Workflow Question: Pros And Cons To Sampling A Vst Synth And Best Prac

I would be interested to hear/read the pros and cons for sampling a synth as I don’t currently use this approach, but have noticed people mentioning this approach.

Plus how does one sample synths for Renoise? I do have Renoise 2.5 and noticed the capture instrument ability. How does this work compared to the pre 2.5 approach? Any discussion about this approach and how to do it would be appreciated.

Regards, James

One pro is that you can share the project with people who do not have the same set of instrument plugins.

A con is that you loose some of the expressiveness of the instrument by sampling it, since the standard capture just captures a single velocity.

I’m sure there are more, but those two are the primaries for me.


  1. Some people who don’t have your VST can play the song
  2. You can use Renoise effects such as panning, pitch bend, and playing a sample backwards
  3. You can render FX to a sample


  1. Using the “Auto-Loop (crossfade)” feature can mess things up and make… say… a piano sound unnatural
  2. Huge scads of samples can mess up your hard drive with, like, several MB of samples
  3. Can be difficult to figure out what to set the sample length to…

Biggest pro for me is that by rendering vsti to sample, you can create completely new type of sounds out of ‘standard’ synth sounds by adding looping/vst/dsp/pattern-command tricks. You could leave the normal vsti in the instrument list and add a sampled variation to use as a contrast in your song etc.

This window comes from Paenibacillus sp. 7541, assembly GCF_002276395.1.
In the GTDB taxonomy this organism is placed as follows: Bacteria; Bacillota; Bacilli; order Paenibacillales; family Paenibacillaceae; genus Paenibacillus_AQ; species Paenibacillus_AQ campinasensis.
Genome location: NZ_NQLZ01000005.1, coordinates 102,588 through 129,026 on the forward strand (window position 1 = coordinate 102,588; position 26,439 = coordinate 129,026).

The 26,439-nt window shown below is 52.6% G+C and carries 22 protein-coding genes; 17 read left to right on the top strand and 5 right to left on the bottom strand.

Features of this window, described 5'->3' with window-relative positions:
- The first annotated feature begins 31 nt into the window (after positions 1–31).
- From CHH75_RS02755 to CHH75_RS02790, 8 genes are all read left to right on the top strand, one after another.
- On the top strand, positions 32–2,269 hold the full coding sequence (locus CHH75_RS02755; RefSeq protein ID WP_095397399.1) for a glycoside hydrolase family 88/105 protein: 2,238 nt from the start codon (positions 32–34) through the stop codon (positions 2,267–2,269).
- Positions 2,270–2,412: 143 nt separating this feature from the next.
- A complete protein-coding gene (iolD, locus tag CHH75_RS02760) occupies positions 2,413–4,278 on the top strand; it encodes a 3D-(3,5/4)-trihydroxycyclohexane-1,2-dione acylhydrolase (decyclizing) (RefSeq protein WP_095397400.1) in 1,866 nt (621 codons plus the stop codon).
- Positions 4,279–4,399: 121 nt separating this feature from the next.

I would not have thought of that, but I guess the pattern effects could solve that.

Right, that would take some experimentation

It is nice to have more options for effects :) and the layering idea makes sense.

Kool and thanks for the replies …

Regards, James

Capture instrument is the only feature of renoise that I rarely use , why should I make samples of a vsti when I have the vsti itself ?
If I want to process the track that has the vsti with effect commands , I just render it to selection .

Possible, in some cases it might also come in handy simply to save yourself some cpu resources as some VSTI plugins are quite heavy on the CPU.
Ofcourse you would not need a complete noterange to sample in that case and you could settle for a smaller sample-size and less exact looping.
All a matter of choice depending what kind of computer you use Renoise on…

In my experience, there are inconsistencies with some of Oatmeal VST’s sequencing and sustain, so the rendered samples sound fairly different than the VST. I only tried once though, to move a song from windows to mac.

The trick is more to create an as dry as possible sound (without effects and no sustain, yet long enough that the auto-loop works) with the plugin and then try to use the instrument envelopes and DSP effects to achieve the desired output.
It is hard to capture a complete plugin preset profile if variables that make the sound authentic are no longer variable after the capture.
The instrument envelopes are then your new variables and may help you better accept the outcome if you start with a dry sound. At least the result won’t turn out that disappointing.